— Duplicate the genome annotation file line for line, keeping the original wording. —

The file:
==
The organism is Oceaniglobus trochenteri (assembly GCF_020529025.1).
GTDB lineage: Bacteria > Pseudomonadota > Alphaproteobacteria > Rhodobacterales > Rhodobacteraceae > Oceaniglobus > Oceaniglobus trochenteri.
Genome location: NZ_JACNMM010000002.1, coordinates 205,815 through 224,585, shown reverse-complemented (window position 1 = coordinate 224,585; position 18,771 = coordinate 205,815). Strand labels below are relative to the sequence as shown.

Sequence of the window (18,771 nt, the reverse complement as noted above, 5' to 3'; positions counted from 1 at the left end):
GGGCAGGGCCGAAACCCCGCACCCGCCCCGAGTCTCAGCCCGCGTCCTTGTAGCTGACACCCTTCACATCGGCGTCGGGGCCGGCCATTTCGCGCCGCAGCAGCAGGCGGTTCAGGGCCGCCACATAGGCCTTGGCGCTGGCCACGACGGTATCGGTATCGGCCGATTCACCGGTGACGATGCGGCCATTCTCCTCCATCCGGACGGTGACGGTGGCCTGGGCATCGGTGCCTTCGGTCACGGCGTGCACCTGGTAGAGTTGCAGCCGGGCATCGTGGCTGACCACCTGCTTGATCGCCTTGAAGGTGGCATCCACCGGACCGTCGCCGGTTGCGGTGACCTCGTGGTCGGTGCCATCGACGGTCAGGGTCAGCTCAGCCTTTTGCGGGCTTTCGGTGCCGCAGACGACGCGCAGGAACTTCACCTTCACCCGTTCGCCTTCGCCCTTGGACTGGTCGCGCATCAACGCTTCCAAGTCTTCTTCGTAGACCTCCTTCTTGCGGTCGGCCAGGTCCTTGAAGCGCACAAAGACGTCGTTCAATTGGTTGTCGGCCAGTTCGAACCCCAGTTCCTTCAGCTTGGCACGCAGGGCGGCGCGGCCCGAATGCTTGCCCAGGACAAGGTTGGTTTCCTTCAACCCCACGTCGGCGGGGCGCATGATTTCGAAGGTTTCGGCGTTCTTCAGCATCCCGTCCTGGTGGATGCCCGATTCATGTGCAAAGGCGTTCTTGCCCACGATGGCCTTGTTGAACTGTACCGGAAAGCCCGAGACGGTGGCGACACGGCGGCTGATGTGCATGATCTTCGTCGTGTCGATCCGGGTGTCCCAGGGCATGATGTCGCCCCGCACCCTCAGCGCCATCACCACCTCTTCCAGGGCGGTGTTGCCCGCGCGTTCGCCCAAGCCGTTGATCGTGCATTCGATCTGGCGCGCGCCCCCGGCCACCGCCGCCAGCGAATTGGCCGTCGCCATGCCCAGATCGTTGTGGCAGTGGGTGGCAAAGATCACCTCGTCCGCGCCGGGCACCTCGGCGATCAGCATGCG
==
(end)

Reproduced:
The organism is Oceaniglobus trochenteri (assembly GCF_020529025.1).
GTDB lineage: Bacteria > Pseudomonadota > Alphaproteobacteria > Rhodobacterales > Rhodobacteraceae > Oceaniglobus > Oceaniglobus trochenteri.
Genome location: NZ_JACNMM010000002.1, coordinates 205,815 through 224,585, shown reverse-complemented (window position 1 = coordinate 224,585; position 18,771 = coordinate 205,815). Strand labels below are relative to the sequence as shown.

Sequence of the window (18,771 nt, the reverse complement as noted above, 5' to 3'; positions counted from 1 at the left end):
GGGCAGGGCCGAAACCCCGCACCCGCCCCGAGTCTCAGCCCGCGTCCTTGTAGCTGACACCCTTCACATCGGCGTCGGGGCCGGCCATTTCGCGCCGCAGCAGCAGGCGGTTCAGGGCCGCCACATAGGCCTTGGCGCTGGCCACGACGGTATCGGTATCGGCCGATTCACCGGTGACGATGCGGCCATTCTCCTCCATCCGGACGGTGACGGTGGCCTGGGCATCGGTGCCTTCGGTCACGGCGTGCACCTGGTAGAGTTGCAGCCGGGCATCGTGGCTGACCACCTGCTTGATCGCCTTGAAGGTGGCATCCACCGGACCGTCGCCGGTTGCGGTGACCTCGTGGTCGGTGCCATCGACGGTCAGGGTCAGCTCAGCCTTTTGCGGGCTTTCGGTGCCGCAGACGACGCGCAGGAACTTCACCTTCACCCGTTCGCCTTCGCCCTTGGACTGGTCGCGCATCAACGCTTCCAAGTCTTCTTCGTAGACCTCCTTCTTGCGGTCGGCCAGGTCCTTGAAGCGCACAAAGACGTCGTTCAATTGGTTGTCGGCCAGTTCGAACCCCAGTTCCTTCAGCTTGGCACGCAGGGCGGCGCGGCCCGAATGCTTGCCCAGGACAAGGTTGGTTTCCTTCAACCCCACGTCGGCGGGGCGCATGATTTCGAAGGTTTCGGCGTTCTTCAGCATCCCGTCCTGGTGGATGCCCGATTCATGTGCAAAGGCGTTCTTGCCCACGATGGCCTTGTTGAACTGTACCGGAAAGCCCGAGACGGTGGCGACACGGCGGCTGATGTGCATGATCTTCGTCGTGTCGATCCGGGTGTCCCAGGGCATGATGTCGCCCCGCACCCTCAGCGCCATCACCACCTCTTCCAGGGCGGTGTTGCCCGCGCGTTCGCCCAAGCCGTTGATCGTGCATTCGATCTGGCGCGCGCCCCCGGCCACCGCCGCCAGCGAATTGGCCGTCGCCATGCCCAGATCGTTGTGGCAGTGGGTGGCAAAGATCACCTCGTCCGCGCCGGGCACCTCGGCGATCAGCATGCG